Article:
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World Professional Association for Transgender Health Releases New, Improved Standards of Care

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The new standards drastically improve transgender individuals’ access to transition-related health care by reducing the number of hoops.

CREDIT: iStockphoto / Sean Locke

At the annual Southern Comfort Conference in Atlanta, the World Professional Association for Transgender Health unveiled new guidelines for transition-related medical care and therapeutic assistance for transgender patients.

The new publication [PDF], which was hailed by transgender advocates, allows room for greater flexibility, loosens requirements for access to care, and provides clear advocacy on transgender and gender nonconformity issues. With the changes, the relationship between transgender patients and their doctors—who control access to life-saving medical care—advances from adversarial to cooperative.

The World Professional Association for Transgender Health (WPATH) is the premier transgender gatekeeper organization, dictating protocol to healthcare providers worldwide. Originally called the Harry Benjamin Society after a pioneering medical doctor, the association issues Standards of Care that govern the process by which transgender people can access hormonal and surgical interventions. This week’s release constitutes the seventh published set of standards; the first edition was released in 1979.

The new standards drastically improve transgender individuals’ access to transition-related health care by reducing the number of hoops.

Instead of requiring therapy for both hormones and surgery, along with real-life experience (time lived as one’s gender) for beginning hormones, the 7th edition suggests therapy but clarifies that it is optional; instead, an evaluation by a provider will suffice. An “informed consent” model for hormonal treatment, already in use by clinics across the United States, now falls firmly within the guidelines.

Perhaps most importantly, the standards unambiguously state the necessity of doctor support and political equality.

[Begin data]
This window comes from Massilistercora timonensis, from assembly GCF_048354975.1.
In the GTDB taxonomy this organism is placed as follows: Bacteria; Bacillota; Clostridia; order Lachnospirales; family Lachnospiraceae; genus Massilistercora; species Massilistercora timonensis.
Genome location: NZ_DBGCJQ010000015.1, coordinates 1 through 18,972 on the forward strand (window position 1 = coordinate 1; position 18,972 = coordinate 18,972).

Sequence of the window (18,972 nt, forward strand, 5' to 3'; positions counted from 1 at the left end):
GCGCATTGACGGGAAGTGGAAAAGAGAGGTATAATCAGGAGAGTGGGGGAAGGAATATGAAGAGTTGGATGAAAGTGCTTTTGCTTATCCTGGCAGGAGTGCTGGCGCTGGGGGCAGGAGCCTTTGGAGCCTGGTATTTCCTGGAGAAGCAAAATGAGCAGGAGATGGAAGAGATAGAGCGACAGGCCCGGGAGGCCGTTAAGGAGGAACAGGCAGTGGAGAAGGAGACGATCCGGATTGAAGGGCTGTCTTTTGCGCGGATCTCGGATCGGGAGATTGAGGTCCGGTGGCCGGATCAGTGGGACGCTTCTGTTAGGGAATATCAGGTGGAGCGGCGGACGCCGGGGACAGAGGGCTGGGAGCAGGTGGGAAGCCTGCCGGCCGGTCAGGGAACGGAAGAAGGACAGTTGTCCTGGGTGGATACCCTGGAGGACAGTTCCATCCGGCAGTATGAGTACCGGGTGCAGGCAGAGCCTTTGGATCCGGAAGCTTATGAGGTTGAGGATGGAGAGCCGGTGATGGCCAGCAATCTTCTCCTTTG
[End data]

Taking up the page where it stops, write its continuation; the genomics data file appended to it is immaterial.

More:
The standards include not only a blanket opposition to “reparative therapy,” which aims to make transgender people comfortable in the gender they were assigned at birth, but also an admonition to mental health providers: One of their most important roles is that of an advocate. The standards read:

Transsexual, transgender, and gender nonconforming people may face challenges in their professional, educational, and other types of settings as they actualize their gender identity and expression. Mental health professionals can play an important role by educating people in these settings regarding gender nonconformity and by advocating on behalf of their clients. This role may involve consultation with school counselors, teachers, and administrators, human resources staff, personnel managers and employers, and representatives from other organizations and institutions. In addition, health providers may be called upon to support changes in a client’s name and/or gender marker on identity documents such as passports, driver’s licenses, birth certificates, and diplomas.

In the past, the WPATH standards have been criticized by transgender activists and bloggers as overly restrictive and pathological.

Transgender people who did not fit the particular model, including those who did not identify as a binary male-female gender, were denied treatment at clinics that used the association’s standards—including surgeons who offer transition-related procedures and operate based on WPATH recommendations.

Costly therapy placed the price of transition out of range for many low-income trans people (who are much more likely to be unemployed, underemployed, and homeless than non-trans people).  And those who could not or would not follow a specific protocol or present a certain way were forced to lie or “fake it” in an attempt to convince doctors that they were worthy of health care.

“The previous versions of the [Standards of Care] were always perceived to be about the things that a trans person must do to satisfy clinicians, this version is much more clearly about every aspect of what clinicians ought to do in order to properly serve their clients,” said Standards of Care International Advisory Committee member Christine Burns.  “That is a truly radical reversal . . . one that serves both parties very well.”

It’s that model of a doctor-patient collaboration that highlights the root of the changes: The gender dysphoria suffered by transgender people is a condition to be managed and approached on an individual basis, not a disease or problem to be medicated away.

Transsexuality and transgender identification are no longer negative conditions in and of themselves, but the distress that can sometimes result is worth treating. “Being transsexual, transgender, or gender nonconforming is a matter of diversity, not pathology,” boasts an early segment of the standards.

The new recommendations for care are in line with this vision, and the change carries enough authority to significantly improve the lives of transgender people worldwide.

Shay O'Reilly is a reporter with Campus Progress. Follow him on Twitter @shaygabriel.

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